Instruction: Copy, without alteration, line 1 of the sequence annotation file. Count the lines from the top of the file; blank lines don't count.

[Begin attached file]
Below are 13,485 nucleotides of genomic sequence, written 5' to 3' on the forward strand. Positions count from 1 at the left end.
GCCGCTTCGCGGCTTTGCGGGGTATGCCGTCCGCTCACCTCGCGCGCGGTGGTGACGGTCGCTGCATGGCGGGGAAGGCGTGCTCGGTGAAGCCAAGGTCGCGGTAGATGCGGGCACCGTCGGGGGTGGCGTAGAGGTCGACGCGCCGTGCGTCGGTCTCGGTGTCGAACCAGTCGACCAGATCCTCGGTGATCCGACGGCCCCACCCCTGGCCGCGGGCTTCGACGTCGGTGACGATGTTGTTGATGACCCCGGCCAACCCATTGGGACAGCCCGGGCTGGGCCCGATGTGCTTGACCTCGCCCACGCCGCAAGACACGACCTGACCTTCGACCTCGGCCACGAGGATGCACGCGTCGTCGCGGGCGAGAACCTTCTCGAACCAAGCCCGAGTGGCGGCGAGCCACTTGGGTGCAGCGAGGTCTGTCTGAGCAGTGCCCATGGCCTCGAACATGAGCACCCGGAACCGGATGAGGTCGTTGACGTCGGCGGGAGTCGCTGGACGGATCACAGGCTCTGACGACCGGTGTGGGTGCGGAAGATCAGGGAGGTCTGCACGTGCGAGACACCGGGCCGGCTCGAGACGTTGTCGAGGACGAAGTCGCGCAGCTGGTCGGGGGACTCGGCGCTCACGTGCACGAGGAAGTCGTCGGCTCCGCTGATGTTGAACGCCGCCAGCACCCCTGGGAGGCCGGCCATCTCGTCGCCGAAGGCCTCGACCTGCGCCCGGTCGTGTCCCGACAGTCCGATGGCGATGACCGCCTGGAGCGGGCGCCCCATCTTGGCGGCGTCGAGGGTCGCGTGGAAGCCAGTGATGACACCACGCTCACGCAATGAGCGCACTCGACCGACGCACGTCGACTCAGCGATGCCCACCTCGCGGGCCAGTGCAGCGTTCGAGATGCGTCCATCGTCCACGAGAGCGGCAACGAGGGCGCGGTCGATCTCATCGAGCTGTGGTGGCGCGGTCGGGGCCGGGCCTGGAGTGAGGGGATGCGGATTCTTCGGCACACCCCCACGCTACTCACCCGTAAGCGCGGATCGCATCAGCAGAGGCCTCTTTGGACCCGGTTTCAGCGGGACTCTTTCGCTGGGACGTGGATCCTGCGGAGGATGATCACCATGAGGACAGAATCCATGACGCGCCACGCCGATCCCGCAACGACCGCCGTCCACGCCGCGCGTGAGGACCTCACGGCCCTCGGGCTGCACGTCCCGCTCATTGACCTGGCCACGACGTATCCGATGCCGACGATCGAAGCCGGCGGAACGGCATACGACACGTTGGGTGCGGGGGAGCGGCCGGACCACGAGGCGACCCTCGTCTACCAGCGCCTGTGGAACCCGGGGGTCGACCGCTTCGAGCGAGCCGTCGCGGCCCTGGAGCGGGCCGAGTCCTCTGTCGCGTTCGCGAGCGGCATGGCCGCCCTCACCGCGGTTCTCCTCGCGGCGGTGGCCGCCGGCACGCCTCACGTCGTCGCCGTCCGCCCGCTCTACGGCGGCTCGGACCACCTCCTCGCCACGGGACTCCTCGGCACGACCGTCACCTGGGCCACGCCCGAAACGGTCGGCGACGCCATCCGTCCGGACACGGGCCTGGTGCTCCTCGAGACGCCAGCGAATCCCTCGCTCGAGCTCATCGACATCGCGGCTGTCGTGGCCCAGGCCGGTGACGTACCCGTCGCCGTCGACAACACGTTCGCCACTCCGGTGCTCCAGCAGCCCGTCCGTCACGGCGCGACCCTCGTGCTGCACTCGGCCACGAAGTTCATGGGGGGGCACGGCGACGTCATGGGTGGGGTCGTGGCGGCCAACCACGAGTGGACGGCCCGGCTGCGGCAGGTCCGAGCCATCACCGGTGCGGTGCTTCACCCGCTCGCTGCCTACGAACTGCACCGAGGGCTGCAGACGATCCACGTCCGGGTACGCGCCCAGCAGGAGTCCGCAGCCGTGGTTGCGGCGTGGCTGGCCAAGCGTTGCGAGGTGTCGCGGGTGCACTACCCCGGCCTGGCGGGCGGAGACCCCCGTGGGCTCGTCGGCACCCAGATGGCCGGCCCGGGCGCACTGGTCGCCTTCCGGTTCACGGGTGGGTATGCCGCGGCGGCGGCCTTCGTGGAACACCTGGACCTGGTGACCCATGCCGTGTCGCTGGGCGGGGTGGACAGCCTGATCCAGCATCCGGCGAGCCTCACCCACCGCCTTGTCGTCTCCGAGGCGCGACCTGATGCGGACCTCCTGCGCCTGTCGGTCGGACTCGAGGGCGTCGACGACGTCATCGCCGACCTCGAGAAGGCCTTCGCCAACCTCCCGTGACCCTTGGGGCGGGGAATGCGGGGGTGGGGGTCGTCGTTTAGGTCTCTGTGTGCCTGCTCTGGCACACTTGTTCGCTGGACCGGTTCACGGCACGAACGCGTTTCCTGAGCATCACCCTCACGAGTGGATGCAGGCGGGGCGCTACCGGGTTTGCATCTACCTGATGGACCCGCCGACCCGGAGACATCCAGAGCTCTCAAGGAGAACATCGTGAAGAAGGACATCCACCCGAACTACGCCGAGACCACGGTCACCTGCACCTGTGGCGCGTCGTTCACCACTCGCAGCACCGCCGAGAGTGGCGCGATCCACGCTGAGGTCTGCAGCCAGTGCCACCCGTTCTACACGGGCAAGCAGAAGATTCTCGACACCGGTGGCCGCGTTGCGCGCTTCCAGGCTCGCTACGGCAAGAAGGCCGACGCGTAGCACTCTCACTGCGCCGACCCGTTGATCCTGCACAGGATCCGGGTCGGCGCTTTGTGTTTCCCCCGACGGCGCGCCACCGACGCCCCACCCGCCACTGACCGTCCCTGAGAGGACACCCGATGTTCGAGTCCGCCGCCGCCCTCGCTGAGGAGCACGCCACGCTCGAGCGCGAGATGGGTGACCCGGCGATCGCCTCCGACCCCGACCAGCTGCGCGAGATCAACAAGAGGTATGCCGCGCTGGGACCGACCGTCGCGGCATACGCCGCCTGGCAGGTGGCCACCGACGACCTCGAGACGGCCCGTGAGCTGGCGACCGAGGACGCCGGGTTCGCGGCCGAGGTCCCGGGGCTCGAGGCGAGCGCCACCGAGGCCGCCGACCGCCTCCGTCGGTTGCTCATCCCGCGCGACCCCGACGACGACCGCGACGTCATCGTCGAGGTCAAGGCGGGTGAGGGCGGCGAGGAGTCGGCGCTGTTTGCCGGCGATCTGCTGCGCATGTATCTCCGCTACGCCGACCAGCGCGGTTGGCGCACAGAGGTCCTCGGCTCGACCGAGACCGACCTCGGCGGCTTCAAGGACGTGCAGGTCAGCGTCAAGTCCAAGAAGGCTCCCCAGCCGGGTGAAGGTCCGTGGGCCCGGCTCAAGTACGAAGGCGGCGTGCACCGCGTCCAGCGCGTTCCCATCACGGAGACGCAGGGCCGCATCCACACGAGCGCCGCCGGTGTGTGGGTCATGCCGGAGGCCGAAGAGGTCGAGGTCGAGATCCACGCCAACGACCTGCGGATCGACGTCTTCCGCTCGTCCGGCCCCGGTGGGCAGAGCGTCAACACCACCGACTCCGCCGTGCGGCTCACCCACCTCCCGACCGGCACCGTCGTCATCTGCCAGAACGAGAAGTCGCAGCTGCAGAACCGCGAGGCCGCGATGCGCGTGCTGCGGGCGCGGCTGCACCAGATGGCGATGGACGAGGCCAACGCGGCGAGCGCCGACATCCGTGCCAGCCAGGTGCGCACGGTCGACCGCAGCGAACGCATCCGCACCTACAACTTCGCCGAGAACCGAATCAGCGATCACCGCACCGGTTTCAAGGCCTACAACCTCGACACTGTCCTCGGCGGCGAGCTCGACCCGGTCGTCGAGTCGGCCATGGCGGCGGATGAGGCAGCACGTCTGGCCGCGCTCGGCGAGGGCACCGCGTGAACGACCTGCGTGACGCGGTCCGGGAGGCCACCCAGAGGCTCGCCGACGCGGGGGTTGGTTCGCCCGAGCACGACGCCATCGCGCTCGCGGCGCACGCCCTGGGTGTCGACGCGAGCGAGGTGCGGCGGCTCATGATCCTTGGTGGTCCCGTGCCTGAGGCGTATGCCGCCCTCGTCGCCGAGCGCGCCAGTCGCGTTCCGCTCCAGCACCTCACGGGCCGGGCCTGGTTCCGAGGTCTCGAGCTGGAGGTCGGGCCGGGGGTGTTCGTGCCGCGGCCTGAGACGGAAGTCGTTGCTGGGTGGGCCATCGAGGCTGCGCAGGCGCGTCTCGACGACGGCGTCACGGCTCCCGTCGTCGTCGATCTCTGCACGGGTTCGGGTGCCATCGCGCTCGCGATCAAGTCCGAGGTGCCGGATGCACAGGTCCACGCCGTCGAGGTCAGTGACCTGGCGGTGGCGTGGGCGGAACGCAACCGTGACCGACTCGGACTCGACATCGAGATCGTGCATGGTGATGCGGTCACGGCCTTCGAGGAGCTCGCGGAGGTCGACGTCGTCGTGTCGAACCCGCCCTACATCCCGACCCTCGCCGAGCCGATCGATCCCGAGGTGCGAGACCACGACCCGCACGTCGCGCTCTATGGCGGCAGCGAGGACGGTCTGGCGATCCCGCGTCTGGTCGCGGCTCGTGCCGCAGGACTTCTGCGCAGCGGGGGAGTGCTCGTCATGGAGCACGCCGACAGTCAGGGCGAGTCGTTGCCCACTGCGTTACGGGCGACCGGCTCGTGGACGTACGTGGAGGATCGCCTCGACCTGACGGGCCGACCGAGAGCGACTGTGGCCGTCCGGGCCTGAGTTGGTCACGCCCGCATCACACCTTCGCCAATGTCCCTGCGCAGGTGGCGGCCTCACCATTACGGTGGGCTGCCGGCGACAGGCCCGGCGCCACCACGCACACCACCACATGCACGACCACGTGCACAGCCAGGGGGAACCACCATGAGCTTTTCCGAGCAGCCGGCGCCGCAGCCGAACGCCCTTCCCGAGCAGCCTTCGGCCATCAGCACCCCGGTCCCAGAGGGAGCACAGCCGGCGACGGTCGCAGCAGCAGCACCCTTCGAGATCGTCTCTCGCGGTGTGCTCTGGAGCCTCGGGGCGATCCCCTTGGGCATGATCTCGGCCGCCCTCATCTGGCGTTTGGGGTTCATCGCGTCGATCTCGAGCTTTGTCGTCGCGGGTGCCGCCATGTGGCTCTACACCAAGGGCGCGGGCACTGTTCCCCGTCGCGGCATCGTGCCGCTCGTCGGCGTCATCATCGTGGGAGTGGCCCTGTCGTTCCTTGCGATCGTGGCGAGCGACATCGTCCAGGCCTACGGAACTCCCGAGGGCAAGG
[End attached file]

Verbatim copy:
Below are 13,485 nucleotides of genomic sequence, written 5' to 3' on the forward strand. Positions count from 1 at the left end.